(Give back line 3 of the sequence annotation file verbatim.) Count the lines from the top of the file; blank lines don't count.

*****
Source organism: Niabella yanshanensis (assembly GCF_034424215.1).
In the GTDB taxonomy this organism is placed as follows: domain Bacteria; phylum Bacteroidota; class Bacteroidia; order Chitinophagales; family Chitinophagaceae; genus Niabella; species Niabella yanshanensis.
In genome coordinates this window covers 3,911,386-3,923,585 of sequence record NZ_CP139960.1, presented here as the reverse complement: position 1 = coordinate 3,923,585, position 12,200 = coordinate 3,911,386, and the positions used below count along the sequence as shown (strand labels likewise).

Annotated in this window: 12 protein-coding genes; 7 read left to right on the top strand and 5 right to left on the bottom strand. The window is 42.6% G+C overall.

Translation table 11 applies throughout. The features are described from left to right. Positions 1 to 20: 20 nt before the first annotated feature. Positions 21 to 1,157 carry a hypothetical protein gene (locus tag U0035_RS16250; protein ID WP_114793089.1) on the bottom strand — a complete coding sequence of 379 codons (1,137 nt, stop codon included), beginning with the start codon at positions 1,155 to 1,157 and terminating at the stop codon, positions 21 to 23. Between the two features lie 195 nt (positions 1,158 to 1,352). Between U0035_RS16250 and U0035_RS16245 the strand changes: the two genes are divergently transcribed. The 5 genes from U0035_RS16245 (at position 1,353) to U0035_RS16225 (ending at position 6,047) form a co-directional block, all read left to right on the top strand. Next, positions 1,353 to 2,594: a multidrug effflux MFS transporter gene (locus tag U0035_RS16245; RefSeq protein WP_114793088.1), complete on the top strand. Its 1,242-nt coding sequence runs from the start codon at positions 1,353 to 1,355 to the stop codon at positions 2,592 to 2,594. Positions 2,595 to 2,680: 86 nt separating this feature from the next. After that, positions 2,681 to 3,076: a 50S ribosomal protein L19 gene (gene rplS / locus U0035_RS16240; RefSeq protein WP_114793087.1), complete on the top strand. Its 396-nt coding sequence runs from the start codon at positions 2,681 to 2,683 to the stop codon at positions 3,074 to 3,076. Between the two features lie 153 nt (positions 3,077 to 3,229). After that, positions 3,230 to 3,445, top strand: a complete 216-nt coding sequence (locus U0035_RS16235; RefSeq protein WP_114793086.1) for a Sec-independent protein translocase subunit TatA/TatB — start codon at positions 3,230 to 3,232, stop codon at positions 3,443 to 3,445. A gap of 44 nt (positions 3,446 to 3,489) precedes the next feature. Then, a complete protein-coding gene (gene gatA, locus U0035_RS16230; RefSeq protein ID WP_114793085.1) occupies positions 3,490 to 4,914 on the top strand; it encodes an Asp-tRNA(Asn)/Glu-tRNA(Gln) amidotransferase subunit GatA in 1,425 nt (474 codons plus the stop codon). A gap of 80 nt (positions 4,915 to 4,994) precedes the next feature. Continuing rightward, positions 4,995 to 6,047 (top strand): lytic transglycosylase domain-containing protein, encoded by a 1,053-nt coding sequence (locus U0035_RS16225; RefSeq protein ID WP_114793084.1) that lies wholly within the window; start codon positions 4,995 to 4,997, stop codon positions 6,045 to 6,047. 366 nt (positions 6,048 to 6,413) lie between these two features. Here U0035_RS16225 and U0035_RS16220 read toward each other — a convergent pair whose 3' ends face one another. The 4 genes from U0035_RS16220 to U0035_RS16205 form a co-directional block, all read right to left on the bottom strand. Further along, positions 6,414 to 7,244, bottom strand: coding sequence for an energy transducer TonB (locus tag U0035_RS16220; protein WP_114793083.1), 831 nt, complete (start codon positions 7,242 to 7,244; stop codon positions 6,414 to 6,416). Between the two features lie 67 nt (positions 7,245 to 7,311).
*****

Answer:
In genome coordinates this window covers 3,911,386-3,923,585 of sequence record NZ_CP139960.1, presented here as the reverse complement: position 1 = coordinate 3,923,585, position 12,200 = coordinate 3,911,386, and the positions used below count along the sequence as shown (strand labels likewise).